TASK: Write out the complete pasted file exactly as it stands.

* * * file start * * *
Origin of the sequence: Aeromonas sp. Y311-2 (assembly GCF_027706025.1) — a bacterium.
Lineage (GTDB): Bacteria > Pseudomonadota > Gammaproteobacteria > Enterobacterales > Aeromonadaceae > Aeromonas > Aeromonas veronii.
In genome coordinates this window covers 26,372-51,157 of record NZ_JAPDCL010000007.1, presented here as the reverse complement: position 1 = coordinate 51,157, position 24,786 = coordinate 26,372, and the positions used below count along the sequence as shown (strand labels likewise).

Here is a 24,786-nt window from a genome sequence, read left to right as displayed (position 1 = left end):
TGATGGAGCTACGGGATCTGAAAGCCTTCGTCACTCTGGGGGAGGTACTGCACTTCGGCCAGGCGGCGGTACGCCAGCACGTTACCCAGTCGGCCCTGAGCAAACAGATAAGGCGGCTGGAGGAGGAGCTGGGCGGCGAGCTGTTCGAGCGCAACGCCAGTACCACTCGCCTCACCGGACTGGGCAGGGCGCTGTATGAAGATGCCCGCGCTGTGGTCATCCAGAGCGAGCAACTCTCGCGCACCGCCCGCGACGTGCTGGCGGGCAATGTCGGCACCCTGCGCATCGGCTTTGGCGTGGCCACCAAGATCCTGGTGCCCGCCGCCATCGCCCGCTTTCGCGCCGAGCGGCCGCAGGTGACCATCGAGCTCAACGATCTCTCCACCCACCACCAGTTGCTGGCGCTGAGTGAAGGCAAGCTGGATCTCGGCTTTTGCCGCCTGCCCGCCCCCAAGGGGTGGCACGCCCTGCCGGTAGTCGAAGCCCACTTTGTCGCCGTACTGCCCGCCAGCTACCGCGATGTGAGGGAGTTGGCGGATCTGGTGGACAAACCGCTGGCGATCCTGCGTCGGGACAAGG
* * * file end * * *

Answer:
Origin of the sequence: Aeromonas sp. Y311-2 (assembly GCF_027706025.1) — a bacterium.
Lineage (GTDB): Bacteria > Pseudomonadota > Gammaproteobacteria > Enterobacterales > Aeromonadaceae > Aeromonas > Aeromonas veronii.
In genome coordinates this window covers 26,372-51,157 of record NZ_JAPDCL010000007.1, presented here as the reverse complement: position 1 = coordinate 51,157, position 24,786 = coordinate 26,372, and the positions used below count along the sequence as shown (strand labels likewise).

Here is a 24,786-nt window from a genome sequence, read left to right as displayed (position 1 = left end):
TGATGGAGCTACGGGATCTGAAAGCCTTCGTCACTCTGGGGGAGGTACTGCACTTCGGCCAGGCGGCGGTACGCCAGCACGTTACCCAGTCGGCCCTGAGCAAACAGATAAGGCGGCTGGAGGAGGAGCTGGGCGGCGAGCTGTTCGAGCGCAACGCCAGTACCACTCGCCTCACCGGACTGGGCAGGGCGCTGTATGAAGATGCCCGCGCTGTGGTCATCCAGAGCGAGCAACTCTCGCGCACCGCCCGCGACGTGCTGGCGGGCAATGTCGGCACCCTGCGCATCGGCTTTGGCGTGGCCACCAAGATCCTGGTGCCCGCCGCCATCGCCCGCTTTCGCGCCGAGCGGCCGCAGGTGACCATCGAGCTCAACGATCTCTCCACCCACCACCAGTTGCTGGCGCTGAGTGAAGGCAAGCTGGATCTCGGCTTTTGCCGCCTGCCCGCCCCCAAGGGGTGGCACGCCCTGCCGGTAGTCGAAGCCCACTTTGTCGCCGTACTGCCCGCCAGCTACCGCGATGTGAGGGAGTTGGCGGATCTGGTGGACAAACCGCTGGCGATCCTGCGTCGGGACAAGG